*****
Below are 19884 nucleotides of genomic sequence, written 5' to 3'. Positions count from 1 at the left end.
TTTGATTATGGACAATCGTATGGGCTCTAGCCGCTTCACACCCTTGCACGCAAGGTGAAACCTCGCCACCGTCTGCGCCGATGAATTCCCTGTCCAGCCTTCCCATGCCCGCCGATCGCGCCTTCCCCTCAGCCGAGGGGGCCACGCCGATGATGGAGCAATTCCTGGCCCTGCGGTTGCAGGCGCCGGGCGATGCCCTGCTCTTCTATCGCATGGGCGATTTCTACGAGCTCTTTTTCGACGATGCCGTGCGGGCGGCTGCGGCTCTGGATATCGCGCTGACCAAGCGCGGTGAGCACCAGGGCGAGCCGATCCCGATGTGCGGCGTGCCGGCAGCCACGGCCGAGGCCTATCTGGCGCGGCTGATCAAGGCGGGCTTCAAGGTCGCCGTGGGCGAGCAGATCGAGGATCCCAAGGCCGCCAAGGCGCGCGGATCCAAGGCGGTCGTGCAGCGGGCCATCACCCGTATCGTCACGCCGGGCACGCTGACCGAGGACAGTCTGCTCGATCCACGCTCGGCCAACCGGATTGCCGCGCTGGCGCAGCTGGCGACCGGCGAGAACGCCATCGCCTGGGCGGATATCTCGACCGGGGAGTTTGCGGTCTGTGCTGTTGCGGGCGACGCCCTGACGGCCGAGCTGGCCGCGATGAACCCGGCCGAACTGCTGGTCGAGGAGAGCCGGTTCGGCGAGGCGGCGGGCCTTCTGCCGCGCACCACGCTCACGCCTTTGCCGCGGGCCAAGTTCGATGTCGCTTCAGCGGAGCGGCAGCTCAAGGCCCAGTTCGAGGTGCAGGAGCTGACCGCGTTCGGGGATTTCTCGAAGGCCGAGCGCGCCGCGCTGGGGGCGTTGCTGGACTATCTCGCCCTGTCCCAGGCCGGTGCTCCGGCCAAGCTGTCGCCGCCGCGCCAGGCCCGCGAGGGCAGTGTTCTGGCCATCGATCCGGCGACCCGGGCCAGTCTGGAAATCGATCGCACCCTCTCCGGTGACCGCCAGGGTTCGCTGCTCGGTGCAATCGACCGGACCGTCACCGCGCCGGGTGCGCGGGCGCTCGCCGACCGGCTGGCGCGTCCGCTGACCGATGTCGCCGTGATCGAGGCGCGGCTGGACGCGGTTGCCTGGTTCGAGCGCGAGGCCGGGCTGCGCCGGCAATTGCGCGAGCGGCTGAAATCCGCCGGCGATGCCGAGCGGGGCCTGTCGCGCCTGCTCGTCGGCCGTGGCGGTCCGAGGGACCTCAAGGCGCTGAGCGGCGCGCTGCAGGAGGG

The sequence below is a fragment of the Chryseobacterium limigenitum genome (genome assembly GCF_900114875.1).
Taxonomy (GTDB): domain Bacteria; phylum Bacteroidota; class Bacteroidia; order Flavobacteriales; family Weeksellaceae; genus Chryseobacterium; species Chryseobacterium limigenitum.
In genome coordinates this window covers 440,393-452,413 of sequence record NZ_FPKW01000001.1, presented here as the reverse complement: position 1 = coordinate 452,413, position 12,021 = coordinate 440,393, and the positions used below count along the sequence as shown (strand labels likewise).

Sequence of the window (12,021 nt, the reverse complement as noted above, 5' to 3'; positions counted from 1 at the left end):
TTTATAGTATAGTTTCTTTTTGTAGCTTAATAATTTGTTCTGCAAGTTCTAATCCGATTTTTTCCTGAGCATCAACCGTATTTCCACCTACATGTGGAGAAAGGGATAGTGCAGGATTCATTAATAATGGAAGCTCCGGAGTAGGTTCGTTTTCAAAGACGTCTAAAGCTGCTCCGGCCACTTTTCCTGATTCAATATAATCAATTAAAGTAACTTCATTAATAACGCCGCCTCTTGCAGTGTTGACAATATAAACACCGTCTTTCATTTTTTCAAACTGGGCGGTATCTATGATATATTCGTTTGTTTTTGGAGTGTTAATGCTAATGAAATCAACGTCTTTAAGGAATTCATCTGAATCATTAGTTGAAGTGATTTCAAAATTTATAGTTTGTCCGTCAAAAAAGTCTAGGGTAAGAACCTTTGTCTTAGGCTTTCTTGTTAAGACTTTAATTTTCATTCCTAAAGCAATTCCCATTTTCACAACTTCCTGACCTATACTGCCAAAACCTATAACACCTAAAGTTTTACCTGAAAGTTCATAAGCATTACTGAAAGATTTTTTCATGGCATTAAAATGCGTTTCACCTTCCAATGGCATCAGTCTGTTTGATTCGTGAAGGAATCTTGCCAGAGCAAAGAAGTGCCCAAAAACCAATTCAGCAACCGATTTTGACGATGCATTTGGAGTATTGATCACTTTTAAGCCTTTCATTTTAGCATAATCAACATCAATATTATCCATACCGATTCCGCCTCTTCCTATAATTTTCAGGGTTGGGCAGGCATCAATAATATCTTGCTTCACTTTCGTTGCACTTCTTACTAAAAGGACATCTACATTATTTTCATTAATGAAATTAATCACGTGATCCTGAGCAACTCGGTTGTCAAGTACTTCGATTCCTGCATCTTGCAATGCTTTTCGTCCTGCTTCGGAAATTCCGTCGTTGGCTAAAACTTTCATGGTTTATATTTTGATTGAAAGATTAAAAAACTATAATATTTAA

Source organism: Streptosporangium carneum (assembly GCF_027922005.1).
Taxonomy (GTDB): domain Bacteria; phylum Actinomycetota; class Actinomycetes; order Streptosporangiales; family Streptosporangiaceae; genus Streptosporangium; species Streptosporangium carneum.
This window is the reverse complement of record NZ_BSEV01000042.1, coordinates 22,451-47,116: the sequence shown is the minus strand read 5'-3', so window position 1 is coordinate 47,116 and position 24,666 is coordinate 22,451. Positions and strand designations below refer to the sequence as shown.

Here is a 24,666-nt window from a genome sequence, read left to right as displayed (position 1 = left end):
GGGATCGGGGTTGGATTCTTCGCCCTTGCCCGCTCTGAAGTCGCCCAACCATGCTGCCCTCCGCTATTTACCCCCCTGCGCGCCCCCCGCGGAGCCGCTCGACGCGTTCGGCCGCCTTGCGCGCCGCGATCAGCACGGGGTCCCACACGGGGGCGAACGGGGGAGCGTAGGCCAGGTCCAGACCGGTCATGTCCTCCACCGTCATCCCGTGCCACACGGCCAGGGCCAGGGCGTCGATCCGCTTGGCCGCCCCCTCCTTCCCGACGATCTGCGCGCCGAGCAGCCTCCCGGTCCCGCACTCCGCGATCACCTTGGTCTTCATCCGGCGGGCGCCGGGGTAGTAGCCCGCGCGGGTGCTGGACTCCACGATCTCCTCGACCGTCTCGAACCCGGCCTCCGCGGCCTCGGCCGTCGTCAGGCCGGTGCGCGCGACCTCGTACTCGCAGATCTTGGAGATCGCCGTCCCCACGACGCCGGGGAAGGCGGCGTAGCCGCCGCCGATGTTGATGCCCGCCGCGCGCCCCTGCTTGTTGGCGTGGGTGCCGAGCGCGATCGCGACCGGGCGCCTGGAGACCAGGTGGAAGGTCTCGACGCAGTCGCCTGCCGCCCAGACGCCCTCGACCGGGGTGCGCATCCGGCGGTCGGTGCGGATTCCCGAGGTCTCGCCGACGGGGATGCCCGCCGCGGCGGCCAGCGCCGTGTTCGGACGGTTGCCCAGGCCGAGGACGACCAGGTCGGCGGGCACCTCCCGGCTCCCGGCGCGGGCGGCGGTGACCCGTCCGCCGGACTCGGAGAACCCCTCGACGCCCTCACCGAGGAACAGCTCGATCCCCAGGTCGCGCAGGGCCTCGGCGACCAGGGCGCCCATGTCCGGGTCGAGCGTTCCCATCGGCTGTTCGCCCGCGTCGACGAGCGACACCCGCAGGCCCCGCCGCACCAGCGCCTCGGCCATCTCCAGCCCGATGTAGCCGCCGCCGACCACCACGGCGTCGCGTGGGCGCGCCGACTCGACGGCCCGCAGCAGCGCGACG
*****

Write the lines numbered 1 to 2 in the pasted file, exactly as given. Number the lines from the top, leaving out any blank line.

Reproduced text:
Below are 19884 nucleotides of genomic sequence, written 5' to 3'. Positions count from 1 at the left end.
TTTGATTATGGACAATCGTATGGGCTCTAGCCGCTTCACACCCTTGCACGCAAGGTGAAACCTCGCCACCGTCTGCGCCGATGAATTCCCTGTCCAGCCTTCCCATGCCCGCCGATCGCGCCTTCCCCTCAGCCGAGGGGGCCACGCCGATGATGGAGCAATTCCTGGCCCTGCGGTTGCAGGCGCCGGGCGATGCCCTGCTCTTCTATCGCATGGGCGATTTCTACGAGCTCTTTTTCGACGATGCCGTGCGGGCGGCTGCGGCTCTGGATATCGCGCTGACCAAGCGCGGTGAGCACCAGGGCGAGCCGATCCCGATGTGCGGCGTGCCGGCAGCCACGGCCGAGGCCTATCTGGCGCGGCTGATCAAGGCGGGCTTCAAGGTCGCCGTGGGCGAGCAGATCGAGGATCCCAAGGCCGCCAAGGCGCGCGGATCCAAGGCGGTCGTGCAGCGGGCCATCACCCGTATCGTCACGCCGGGCACGCTGACCGAGGACAGTCTGCTCGATCCACGCTCGGCCAACCGGATTGCCGCGCTGGCGCAGCTGGCGACCGGCGAGAACGCCATCGCCTGGGCGGATATCTCGACCGGGGAGTTTGCGGTCTGTGCTGTTGCGGGCGACGCCCTGACGGCCGAGCTGGCCGCGATGAACCCGGCCGAACTGCTGGTCGAGGAGAGCCGGTTCGGCGAGGCGGCGGGCCTTCTGCCGCGCACCACGCTCACGCCTTTGCCGCGGGCCAAGTTCGATGTCGCTTCAGCGGAGCGGCAGCTCAAGGCCCAGTTCGAGGTGCAGGAGCTGACCGCGTTCGGGGATTTCTCGAAGGCCGAGCGCGCCGCGCTGGGGGCGTTGCTGGACTATCTCGCCCTGTCCCAGGCCGGTGCTCCGGCCAAGCTGTCGCCGCCGCGCCAGGCCCGCGAGGGCAGTGTTCTGGCCATCGATCCGGCGACCCGGGCCAGTCTGGAAATCGATCGCACCCTCTCCGGTGACCGCCAGGGTTCGCTGCTCGGTGCAATCGACCGGACCGTCACCGCGCCGGGTGCGCGGGCGCTCGCCGACCGGCTGGCGCGTCCGCTGACCGATGTCGCCGTGATCGAGGCGCGGCTGGACGCGGTTGCCTGGTTCGAGCGCGAGGCCGGGCTGCGCCGGCAATTGCGCGAGCGGCTGAAATCCGCCGGCGATGCCGAGCGGGGCCTGTCGCGCCTGCTCGTCGGCCGTGGCGGTCCGAGGGACCTCAAGGCGCTGAGCGGCGCGCTGCAGGAGGG